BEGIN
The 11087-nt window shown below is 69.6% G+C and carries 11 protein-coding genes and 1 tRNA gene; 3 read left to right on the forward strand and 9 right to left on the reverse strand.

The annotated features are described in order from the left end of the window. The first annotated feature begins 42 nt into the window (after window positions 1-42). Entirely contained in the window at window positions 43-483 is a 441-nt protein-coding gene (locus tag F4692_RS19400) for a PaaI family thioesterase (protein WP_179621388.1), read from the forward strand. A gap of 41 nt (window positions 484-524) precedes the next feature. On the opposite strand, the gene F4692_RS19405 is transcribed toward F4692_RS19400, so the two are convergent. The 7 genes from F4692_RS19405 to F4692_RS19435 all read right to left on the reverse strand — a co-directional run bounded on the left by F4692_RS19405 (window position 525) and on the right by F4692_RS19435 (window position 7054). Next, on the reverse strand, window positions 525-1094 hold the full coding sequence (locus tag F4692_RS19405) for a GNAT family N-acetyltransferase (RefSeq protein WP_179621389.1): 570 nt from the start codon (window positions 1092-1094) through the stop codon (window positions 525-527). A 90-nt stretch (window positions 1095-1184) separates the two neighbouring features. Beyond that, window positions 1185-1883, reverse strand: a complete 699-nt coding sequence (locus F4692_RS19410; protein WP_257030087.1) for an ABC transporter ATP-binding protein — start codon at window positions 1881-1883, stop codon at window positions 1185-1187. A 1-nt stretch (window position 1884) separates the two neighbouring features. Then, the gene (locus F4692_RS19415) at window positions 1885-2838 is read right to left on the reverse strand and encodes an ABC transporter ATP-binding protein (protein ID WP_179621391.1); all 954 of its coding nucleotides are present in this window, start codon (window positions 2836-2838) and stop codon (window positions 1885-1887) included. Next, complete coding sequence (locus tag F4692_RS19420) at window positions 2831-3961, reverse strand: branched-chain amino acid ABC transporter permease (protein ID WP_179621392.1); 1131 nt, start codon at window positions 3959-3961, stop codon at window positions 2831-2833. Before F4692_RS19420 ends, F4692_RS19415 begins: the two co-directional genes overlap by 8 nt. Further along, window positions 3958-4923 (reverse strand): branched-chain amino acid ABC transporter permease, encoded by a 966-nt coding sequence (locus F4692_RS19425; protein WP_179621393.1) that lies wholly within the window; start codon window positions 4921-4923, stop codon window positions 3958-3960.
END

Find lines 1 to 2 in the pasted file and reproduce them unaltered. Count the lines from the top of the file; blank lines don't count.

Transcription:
The 11087-nt window shown below is 69.6% G+C and carries 11 protein-coding genes and 1 tRNA gene; 3 read left to right on the forward strand and 9 right to left on the reverse strand.

The annotated features are described in order from the left end of the window. The first annotated feature begins 42 nt into the window (after window positions 1-42). Entirely contained in the window at window positions 43-483 is a 441-nt protein-coding gene (locus tag F4692_RS19400) for a PaaI family thioesterase (protein WP_179621388.1), read from the forward strand. A gap of 41 nt (window positions 484-524) precedes the next feature. On the opposite strand, the gene F4692_RS19405 is transcribed toward F4692_RS19400, so the two are convergent. The 7 genes from F4692_RS19405 to F4692_RS19435 all read right to left on the reverse strand — a co-directional run bounded on the left by F4692_RS19405 (window position 525) and on the right by F4692_RS19435 (window position 7054). Next, on the reverse strand, window positions 525-1094 hold the full coding sequence (locus tag F4692_RS19405) for a GNAT family N-acetyltransferase (RefSeq protein WP_179621389.1): 570 nt from the start codon (window positions 1092-1094) through the stop codon (window positions 525-527). A 90-nt stretch (window positions 1095-1184) separates the two neighbouring features. Beyond that, window positions 1185-1883, reverse strand: a complete 699-nt coding sequence (locus F4692_RS19410; protein WP_257030087.1) for an ABC transporter ATP-binding protein — start codon at window positions 1881-1883, stop codon at window positions 1185-1187. A 1-nt stretch (window position 1884) separates the two neighbouring features. Then, the gene (locus F4692_RS19415) at window positions 1885-2838 is read right to left on the reverse strand and encodes an ABC transporter ATP-binding protein (protein ID WP_179621391.1); all 954 of its coding nucleotides are present in this window, start codon (window positions 2836-2838) and stop codon (window positions 1885-1887) included. Next, complete coding sequence (locus tag F4692_RS19420) at window positions 2831-3961, reverse strand: branched-chain amino acid ABC transporter permease (protein ID WP_179621392.1); 1131 nt, start codon at window positions 3959-3961, stop codon at window positions 2831-2833. Before F4692_RS19420 ends, F4692_RS19415 begins: the two co-directional genes overlap by 8 nt. Further along, window positions 3958-4923 (reverse strand): branched-chain amino acid ABC transporter permease, encoded by a 966-nt coding sequence (locus F4692_RS19425; protein WP_179621393.1) that lies wholly within the window; start codon window positions 4921-4923, stop codon window positions 3958-3960.